Being a pain in the arse works sometimes.
So, hats’ off to Penrith and The Border MP Rory Stewart, who got George Osborne to set aside an extra £150m so that up to six million people living in mobile not-spots might actually get a signal.
Stewart organised a Commons debate, possibly still the best-supported debate ever, to get Ofcom to increase its mobile coverage target, and with it, high speed 4G coverage, from 95% to 99%. The motion passed unanimously.
But it came at a cost. Shortly after the debate Stewart went public with tales of being told in dark corridors that uppity first-time MPs needed to shut up and watch the big boys at work.
Obviously, it took more than “a few words to the wise” to intimidate a man who first walked 6,000 miles in two years through Pakistan, Iran, Afghanistan, India and Nepal, and later ran an Iraqi province during the height of the military adventure there.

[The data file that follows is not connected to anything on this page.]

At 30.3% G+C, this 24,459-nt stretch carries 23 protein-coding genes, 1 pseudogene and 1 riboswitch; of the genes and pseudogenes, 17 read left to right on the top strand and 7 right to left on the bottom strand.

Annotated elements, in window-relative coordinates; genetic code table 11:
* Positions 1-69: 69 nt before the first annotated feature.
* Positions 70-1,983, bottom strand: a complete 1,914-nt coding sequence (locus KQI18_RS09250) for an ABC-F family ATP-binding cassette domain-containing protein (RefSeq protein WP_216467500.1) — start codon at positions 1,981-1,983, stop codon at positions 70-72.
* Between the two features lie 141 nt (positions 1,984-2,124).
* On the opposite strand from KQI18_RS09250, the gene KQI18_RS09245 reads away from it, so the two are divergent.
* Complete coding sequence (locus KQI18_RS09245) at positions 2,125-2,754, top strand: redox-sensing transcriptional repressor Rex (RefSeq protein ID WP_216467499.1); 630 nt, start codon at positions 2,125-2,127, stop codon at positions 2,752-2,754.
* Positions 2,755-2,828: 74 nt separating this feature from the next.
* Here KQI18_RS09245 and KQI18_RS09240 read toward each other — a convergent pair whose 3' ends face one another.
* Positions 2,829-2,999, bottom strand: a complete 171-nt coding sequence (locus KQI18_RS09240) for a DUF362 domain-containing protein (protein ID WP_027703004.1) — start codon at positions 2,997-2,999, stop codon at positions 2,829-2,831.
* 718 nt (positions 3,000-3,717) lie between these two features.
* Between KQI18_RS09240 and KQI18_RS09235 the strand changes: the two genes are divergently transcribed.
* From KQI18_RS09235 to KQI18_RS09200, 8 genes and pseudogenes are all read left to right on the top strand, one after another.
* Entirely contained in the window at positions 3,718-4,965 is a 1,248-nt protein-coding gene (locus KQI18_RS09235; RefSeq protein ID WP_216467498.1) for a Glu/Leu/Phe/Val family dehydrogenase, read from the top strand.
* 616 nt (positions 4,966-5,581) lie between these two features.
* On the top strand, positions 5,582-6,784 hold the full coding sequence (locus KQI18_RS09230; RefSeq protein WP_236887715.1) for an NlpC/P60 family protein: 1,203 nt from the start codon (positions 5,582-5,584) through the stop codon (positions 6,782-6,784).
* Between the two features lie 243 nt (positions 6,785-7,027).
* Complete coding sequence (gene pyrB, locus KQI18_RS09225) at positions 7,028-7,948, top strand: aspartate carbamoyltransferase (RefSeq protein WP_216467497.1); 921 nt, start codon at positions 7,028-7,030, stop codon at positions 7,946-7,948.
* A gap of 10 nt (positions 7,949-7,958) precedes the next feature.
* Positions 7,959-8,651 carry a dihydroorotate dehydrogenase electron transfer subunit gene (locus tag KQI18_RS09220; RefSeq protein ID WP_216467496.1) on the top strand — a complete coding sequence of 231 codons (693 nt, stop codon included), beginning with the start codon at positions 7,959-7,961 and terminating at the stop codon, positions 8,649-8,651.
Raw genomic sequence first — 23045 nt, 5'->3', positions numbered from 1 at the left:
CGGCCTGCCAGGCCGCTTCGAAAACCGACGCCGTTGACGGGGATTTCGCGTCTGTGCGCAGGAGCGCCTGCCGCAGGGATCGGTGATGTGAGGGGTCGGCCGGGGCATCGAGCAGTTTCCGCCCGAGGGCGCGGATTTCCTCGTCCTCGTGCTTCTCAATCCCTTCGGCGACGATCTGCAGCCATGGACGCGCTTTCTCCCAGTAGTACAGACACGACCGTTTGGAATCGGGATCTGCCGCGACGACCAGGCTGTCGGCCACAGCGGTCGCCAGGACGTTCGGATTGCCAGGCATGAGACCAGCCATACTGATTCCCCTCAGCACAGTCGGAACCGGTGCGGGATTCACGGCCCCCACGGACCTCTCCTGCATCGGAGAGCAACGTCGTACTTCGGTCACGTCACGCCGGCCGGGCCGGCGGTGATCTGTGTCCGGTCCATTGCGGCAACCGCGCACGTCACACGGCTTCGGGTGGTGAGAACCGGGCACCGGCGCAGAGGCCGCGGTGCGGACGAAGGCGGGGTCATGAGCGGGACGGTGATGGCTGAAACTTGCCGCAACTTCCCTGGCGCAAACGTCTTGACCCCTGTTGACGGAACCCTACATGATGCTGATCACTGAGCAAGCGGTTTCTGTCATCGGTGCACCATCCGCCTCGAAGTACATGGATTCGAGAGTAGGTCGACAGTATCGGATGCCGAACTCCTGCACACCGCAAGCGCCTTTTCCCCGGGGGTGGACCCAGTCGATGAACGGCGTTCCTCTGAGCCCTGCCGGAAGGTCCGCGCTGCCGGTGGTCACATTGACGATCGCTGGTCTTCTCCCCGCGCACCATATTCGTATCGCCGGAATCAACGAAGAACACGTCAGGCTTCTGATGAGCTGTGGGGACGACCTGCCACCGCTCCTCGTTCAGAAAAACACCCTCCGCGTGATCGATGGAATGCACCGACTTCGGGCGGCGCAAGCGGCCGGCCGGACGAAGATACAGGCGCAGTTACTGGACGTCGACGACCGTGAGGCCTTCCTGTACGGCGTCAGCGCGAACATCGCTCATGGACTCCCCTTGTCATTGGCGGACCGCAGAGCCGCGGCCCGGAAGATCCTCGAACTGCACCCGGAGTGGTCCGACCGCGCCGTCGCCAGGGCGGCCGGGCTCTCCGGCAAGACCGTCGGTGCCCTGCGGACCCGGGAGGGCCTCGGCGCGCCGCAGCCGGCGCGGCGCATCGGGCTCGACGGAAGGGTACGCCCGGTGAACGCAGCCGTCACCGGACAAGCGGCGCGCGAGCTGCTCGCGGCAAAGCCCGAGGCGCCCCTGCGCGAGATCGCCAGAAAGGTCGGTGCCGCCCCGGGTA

As I recall, Stewart worked out that it would cost an extra £210m to build the masts to provide 99% coverage, so Osborne has not been over-generous to Stewart. But it is proof of Stewart’s resilience and his ability to work behind the scenes as well as in front.
While this is a coup for Stewart, it’s too soon to call it victory in the battle to get the UK a globally competitive broadband infrastructure, if today’s BT broadband outage, which affected large parts of the UK for hours, is any sign.